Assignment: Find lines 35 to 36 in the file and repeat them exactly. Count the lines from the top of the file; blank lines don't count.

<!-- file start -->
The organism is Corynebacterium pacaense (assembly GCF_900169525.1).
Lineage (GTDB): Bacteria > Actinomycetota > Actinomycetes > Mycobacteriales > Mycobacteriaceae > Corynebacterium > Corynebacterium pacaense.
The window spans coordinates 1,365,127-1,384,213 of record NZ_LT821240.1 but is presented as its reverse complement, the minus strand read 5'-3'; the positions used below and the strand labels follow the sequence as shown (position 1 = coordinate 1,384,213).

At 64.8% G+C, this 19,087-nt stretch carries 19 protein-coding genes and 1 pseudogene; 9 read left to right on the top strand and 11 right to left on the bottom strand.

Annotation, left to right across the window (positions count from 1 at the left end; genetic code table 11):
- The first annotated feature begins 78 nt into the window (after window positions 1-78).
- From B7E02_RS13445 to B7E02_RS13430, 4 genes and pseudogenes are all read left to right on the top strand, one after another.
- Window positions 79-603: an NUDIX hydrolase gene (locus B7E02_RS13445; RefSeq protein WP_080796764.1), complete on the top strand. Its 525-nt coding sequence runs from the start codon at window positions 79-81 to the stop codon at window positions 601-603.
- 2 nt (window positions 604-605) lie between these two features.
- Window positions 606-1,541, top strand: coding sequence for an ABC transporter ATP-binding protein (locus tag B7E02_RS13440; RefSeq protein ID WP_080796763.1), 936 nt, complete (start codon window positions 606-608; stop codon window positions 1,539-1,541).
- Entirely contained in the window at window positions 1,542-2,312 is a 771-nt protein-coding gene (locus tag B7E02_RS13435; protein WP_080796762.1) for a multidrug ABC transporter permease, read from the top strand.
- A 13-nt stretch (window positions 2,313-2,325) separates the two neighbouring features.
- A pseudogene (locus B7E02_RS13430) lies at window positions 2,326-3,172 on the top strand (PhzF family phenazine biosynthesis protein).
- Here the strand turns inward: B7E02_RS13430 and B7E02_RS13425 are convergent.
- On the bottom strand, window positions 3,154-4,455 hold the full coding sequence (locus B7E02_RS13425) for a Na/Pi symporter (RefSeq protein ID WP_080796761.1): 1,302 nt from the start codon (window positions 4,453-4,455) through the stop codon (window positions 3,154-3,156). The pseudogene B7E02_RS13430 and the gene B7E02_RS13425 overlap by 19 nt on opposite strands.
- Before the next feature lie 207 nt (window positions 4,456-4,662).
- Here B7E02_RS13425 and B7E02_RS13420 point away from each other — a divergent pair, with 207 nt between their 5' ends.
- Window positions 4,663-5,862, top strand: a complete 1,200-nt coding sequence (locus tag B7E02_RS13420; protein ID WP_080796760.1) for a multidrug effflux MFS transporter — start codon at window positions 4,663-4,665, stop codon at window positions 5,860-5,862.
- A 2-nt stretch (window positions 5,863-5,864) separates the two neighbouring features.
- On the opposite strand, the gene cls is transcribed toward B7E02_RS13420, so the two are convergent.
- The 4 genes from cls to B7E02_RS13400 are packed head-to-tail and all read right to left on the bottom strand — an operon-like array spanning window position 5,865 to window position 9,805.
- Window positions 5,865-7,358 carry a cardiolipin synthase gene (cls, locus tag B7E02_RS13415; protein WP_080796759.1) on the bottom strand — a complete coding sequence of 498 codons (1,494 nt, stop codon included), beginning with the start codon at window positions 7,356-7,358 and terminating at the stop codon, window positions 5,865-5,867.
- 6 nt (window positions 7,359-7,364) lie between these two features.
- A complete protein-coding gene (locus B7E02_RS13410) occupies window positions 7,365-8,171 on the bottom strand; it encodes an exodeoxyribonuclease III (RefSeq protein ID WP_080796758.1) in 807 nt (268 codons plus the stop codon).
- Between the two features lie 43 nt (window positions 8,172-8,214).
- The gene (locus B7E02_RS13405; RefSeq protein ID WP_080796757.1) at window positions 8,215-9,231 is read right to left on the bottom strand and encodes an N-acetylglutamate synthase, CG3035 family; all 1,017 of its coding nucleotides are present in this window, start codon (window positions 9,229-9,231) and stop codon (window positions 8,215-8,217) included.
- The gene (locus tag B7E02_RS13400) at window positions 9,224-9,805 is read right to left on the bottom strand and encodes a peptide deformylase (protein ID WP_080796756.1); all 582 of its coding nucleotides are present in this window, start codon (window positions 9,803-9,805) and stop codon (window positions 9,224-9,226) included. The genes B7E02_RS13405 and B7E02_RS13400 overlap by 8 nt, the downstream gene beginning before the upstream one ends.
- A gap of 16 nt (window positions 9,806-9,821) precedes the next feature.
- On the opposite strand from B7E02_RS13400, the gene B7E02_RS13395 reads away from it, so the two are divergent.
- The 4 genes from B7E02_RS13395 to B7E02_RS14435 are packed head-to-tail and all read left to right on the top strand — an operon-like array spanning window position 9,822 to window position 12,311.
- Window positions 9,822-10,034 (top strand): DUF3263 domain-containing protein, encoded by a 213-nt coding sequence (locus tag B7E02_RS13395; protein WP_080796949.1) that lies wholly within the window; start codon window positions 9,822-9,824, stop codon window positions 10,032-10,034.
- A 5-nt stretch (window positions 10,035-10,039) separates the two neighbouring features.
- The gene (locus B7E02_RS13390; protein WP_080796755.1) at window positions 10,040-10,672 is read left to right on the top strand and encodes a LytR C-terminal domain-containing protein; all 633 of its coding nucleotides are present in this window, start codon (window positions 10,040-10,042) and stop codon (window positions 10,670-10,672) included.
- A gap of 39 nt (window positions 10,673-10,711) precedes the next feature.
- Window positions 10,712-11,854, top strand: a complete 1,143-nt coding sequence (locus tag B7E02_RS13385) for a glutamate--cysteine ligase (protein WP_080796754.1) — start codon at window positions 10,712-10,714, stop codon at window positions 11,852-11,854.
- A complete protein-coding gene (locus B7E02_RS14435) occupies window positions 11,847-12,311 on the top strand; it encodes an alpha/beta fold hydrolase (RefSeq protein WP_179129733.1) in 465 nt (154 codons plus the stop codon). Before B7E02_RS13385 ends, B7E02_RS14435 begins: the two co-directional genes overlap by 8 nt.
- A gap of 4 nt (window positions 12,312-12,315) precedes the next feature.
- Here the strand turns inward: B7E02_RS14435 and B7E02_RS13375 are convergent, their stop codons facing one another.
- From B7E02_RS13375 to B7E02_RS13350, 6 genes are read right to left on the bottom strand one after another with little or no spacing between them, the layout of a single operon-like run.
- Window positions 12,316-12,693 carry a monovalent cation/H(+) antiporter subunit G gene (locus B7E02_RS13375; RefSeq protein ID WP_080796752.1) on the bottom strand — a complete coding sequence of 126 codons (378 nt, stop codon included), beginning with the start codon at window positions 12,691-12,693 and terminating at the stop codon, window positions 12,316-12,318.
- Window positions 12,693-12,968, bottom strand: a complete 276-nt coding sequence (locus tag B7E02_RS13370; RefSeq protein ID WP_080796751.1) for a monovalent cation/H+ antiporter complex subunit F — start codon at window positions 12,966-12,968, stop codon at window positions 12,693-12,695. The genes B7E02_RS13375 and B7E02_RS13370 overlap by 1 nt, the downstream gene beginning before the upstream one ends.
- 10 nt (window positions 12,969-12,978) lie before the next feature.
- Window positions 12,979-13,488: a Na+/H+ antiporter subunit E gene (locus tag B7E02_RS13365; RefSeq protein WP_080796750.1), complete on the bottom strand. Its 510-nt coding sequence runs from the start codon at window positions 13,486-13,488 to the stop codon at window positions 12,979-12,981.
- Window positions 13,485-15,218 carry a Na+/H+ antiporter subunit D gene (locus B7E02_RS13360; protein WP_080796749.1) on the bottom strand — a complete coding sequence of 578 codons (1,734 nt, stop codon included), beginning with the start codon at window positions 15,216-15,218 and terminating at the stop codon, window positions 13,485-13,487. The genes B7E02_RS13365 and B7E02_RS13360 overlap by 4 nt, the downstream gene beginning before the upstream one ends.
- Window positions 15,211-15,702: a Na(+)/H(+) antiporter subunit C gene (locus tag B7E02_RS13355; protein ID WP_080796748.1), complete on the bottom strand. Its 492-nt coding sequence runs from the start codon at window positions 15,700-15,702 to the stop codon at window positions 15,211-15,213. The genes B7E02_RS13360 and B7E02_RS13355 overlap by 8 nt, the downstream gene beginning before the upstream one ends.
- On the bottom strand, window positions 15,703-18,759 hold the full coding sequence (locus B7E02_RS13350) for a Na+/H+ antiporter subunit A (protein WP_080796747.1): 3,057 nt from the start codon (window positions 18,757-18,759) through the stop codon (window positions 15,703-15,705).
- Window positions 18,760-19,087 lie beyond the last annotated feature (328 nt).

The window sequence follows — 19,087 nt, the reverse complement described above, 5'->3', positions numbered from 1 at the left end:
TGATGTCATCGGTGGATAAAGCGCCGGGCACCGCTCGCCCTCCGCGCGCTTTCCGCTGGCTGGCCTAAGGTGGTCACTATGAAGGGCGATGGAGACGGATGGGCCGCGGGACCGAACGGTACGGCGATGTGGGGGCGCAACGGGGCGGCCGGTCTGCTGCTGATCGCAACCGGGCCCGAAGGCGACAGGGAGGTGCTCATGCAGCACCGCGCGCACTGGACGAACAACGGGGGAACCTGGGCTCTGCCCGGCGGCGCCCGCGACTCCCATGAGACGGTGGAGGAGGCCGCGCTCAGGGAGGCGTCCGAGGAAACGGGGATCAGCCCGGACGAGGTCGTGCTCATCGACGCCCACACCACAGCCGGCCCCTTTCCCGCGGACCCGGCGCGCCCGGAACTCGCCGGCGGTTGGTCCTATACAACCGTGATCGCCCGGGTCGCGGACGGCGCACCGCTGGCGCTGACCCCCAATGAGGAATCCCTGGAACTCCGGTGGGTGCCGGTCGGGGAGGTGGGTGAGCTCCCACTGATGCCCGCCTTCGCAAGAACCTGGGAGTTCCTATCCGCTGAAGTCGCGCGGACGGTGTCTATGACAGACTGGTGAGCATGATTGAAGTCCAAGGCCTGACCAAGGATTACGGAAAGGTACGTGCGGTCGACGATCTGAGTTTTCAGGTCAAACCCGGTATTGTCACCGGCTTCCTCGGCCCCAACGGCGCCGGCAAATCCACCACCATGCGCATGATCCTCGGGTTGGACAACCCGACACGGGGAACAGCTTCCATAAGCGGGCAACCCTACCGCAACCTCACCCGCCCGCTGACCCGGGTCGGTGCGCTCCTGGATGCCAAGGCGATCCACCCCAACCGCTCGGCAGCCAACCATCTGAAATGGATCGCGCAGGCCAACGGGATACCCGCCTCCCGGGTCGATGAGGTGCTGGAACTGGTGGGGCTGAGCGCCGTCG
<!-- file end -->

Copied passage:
- Window positions 10,712-11,854, top strand: a complete 1,143-nt coding sequence (locus tag B7E02_RS13385) for a glutamate--cysteine ligase (protein WP_080796754.1) — start codon at window positions 10,712-10,714, stop codon at window positions 11,852-11,854.
- A complete protein-coding gene (locus B7E02_RS14435) occupies window positions 11,847-12,311 on the top strand; it encodes an alpha/beta fold hydrolase (RefSeq protein WP_179129733.1) in 465 nt (154 codons plus the stop codon). Before B7E02_RS13385 ends, B7E02_RS14435 begins: the two co-directional genes overlap by 8 nt.